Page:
Paul’s Visual Observing Guide continues with a look at how you can track the waxing and waning of variable stars.
At first glance, the stars in the night sky all appear alike – cold points of light lying far away. However, after a few minutes subtle differences become clear: some are different colours, some appear fainter than others, and so on. But there is one property of some stars that can take longer to pick up: not all stars stay at the same brightness all the time.
These wonderful objects are called variable stars. Many of them ‘vary’ – that is, complete a cycle where they dim and then brighten again– over the course of a night, but some take over a year. Studying these stars has provided some fascinating insights into modern astrophysics and the private lives of stars.
It took a surprisingly long time for variable stars to be identified. In the modern era the first one was discovered by Johannes Holwards in 1638 when he noticed that Omicron Ceti varied over the course of 11 months. Since then, many thousands of variable stars have been identified. While the astrophysics of variable stars is of great interest to professional astronomers, most observations of these stars come from amateurs.
The main focus of variable star observation is making estimates of magnitude. These estimates can be plotted against time to generate a light curve like the one above, which reveals the period of time in which the star varies, its brightest and faintest magnitudes, and any long-term fluctuations hidden
in its constant changes. There are many different types of variable star, and organisations such as the British Astronomical Association (BAA) and the American Association of Variable Star Observers (AAVSO) run a vast number of variable star campaigns, in which stars are monitored by many amateur astronomers,
and their observations are used to generate the much-needed light curves.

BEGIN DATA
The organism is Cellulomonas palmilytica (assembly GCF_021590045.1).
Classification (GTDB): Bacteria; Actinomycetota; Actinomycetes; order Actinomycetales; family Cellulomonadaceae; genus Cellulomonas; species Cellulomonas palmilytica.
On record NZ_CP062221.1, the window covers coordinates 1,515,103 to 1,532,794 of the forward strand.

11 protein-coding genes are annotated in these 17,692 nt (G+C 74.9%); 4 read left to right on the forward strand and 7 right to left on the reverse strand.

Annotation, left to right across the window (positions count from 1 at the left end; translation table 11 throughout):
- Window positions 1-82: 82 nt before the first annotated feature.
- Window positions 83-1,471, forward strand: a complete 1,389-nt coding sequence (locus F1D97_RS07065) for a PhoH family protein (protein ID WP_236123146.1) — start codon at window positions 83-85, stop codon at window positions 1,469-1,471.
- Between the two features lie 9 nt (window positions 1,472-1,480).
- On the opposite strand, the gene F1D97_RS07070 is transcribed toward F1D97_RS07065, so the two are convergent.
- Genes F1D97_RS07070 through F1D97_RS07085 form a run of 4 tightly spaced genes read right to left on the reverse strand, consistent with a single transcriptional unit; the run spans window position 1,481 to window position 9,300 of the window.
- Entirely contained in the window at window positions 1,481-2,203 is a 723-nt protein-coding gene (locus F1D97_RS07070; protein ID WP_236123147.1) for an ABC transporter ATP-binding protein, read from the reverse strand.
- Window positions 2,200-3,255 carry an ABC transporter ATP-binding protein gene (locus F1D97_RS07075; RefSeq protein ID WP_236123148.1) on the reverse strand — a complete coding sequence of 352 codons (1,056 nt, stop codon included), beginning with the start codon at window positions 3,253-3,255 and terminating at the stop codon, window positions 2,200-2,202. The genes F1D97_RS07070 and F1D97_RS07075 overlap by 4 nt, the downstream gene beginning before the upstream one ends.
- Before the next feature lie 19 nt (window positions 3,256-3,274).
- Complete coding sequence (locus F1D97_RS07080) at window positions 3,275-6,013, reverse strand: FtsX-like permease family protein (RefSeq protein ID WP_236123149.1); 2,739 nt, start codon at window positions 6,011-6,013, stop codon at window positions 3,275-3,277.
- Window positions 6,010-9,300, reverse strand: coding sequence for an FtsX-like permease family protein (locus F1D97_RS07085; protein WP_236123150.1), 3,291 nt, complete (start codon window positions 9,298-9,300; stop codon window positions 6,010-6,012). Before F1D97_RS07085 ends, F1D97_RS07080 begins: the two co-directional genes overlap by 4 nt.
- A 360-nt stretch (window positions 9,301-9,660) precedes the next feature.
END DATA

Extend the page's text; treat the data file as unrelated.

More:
Becoming part of the movement that monitors these stars is simple and there are many variables you can make a start with. Gary Poyner of the BAA Variable Star Section has provided some good targets for beginners on the opposite page; as a rule it is best to start with a couple of stars then build up to a manageable list.
Observing variable stars doesn’t require expensive kit: you can observe with a small or large telescope – there are plenty of stars to go around! It’s a good idea to have a selection of eyepieces as it’s easier to locate stars at low magnification, then switch to high magnification to home in on the ones close to the limiting magnitude of your telescope. A sturdy notebook to act as your log, a reliable pen and a red light are also helpful.
A correct star chart is also essential. It must show the location of the variable star in the sky, and indicate comparison stars to use for making magnitude estimates. This is important since we can’t use other variable stars for making comparisons. The BAA Variable Star Section and the AAVSO are the two most reliable sources for charts – just go to their websites, find the star you want a chart for and print it out. Remember to record which chart you are using in your logbook.
Make sure you’re fully dark adapted before you start observing. The hardest part is tracking down the star in question, and for this I always use a lower power eyepiece (100x or so). If your telescope has
setting circles, use them to get your scope aimed at the right location, otherwise use binoculars to track down the right area of sky. Don’t be disheartened if it takes a number of attempts to find your chosen star– you’ll get there in the end.
Contributing to science
The main task is to estimate the magnitude of the variable (see ‘Estimating star magnitudes’, above, to find out how). Record these in your logbook at the telescope along with the date, time (in UT) and telescope details. You will need to do this for each observation, and I find it best to keep a separate book for each variable star.
It’s essential that you report your observations so that they can be used by the whole community. Both the BAA ( w w w.britastro.org/vss ) and the AAVSO ( w w w.aavso.org ) will be grateful for them. These organisations have knowledgable astronomers who can help you with any problems you may experience. You can upload your observations using their websites, or alternatively you can post a paper version. Both sites also allow you to generate light curves for your data so you can compare them with other observers.
Variable star observing is very rewarding. There is something special about studying the life of a star that may be hundreds of lightyears away from us on planet Earth. Your chosen star will need observing indefinitely, so a variable star is a lifelong friend.
Light curves can reveal patterns: this one shows the fluctuations in the brightness of cataclysmic variable star SS Cygni over a period of 10 years